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The X-Files – Clyde Bruckman’s Final Repose (Review)

This November (and a little of December), we’re taking a trip back in time to review the third season of The X-Files and the first (and only) season of Space: Above and Beyond.

Clyde Bruckman’s Final Repose is a masterpiece.

It is one of the best episodes that The X-Files ever produced. It is the only episode of The X-Files to win the Emmy for Outstanding Writing in a Drama Series. It was the first episode to take home an Emmy for a performance on the show, with Peter Boyle winning the Emmy for Outstanding Guest Actor in a Drama Series. It was Boyle’s only Emmy win of ten nominations. It was the only episode of The X-Files to air on the 13th October, a symbolically important date for Carter (“1013”). It was also Friday the 13th.

No bones about it...

No bones about it…

As part of the recent resurgence in interest in The X-Files, the story has enjoyed even more focus. It was one of three episodes voted by fans to air as part of the Los Angeles Times Hero Complex Film Festival in 2013 as part of the series’ twentieth anniversary celebrations. Chris Carter himself chose it to represent The X-Files at the Austin Film Festival in 2012. It is very frequently ranked among the best the show ever produced.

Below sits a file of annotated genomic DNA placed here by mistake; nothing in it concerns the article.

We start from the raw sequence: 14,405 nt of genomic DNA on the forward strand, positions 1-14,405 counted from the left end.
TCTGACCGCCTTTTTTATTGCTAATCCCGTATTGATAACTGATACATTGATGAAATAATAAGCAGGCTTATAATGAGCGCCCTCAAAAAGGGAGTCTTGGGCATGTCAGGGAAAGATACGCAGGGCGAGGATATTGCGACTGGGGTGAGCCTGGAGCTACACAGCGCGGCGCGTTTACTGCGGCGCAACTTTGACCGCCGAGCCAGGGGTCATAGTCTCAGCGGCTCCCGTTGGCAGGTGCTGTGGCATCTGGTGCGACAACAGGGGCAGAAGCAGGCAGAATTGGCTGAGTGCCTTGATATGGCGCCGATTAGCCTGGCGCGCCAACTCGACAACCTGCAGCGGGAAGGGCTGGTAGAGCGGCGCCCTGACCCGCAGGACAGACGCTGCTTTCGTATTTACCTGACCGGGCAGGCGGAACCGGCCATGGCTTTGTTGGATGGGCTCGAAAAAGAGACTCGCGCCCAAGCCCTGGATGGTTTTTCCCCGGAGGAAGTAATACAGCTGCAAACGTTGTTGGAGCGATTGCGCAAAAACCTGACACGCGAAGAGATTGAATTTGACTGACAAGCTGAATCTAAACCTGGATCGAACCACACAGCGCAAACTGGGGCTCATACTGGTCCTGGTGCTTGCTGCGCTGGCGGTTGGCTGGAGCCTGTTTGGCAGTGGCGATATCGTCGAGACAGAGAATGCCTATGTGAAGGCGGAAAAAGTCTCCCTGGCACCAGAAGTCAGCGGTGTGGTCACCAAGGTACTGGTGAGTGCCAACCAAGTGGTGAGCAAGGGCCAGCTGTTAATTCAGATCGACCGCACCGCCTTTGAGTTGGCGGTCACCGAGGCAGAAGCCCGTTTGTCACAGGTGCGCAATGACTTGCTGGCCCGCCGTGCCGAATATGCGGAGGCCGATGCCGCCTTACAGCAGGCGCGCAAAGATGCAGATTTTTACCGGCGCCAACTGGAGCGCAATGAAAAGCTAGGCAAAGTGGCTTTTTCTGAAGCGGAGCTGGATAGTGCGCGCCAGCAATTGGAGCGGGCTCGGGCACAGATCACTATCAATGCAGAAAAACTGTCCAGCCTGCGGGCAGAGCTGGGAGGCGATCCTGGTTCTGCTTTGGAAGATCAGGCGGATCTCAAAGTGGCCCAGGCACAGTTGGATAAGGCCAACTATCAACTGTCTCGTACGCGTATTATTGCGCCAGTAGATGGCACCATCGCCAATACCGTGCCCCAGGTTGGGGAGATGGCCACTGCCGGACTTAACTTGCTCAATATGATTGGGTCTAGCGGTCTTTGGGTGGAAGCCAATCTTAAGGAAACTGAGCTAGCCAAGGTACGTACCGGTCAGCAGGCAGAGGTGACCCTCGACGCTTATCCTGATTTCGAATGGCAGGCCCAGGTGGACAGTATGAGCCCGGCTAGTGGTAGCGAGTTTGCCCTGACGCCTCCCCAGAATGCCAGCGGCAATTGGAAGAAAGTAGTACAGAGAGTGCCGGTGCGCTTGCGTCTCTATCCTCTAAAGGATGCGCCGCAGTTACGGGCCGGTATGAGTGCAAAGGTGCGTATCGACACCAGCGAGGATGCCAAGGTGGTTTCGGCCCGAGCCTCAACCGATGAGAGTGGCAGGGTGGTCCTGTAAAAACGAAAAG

And all of that praise is very well earned.

Crystal clear...

Crystal clear…

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Non-Review Review: The Candidate (1972)

The Candidate is that rare movie that is anchored firmly in its own time, released in June 1972, but remains relevant through until today. Writer Jeremy Larner won an Oscar for his screenplay, and his portrayal of election politics seems worryingly plausible. The Candidate is remarkably frank about its politics, but also in its depiction of the system. There’s no pussyfooting around for fear of alienating the audience with hostile political ideas, instead the film embraces its political position and runs from there. While it feels like it was written in the shadow of the then-looming 1972 Presidential election, it does seem to be quite applicable to modern politics.It remains relevant, perhaps an illustration of how little has changed.

If anything, it seems like The Candidate is relatively tame compared to current political realities.

“I came here to chew gum and get elected… and… well, I’m not out of gum.”

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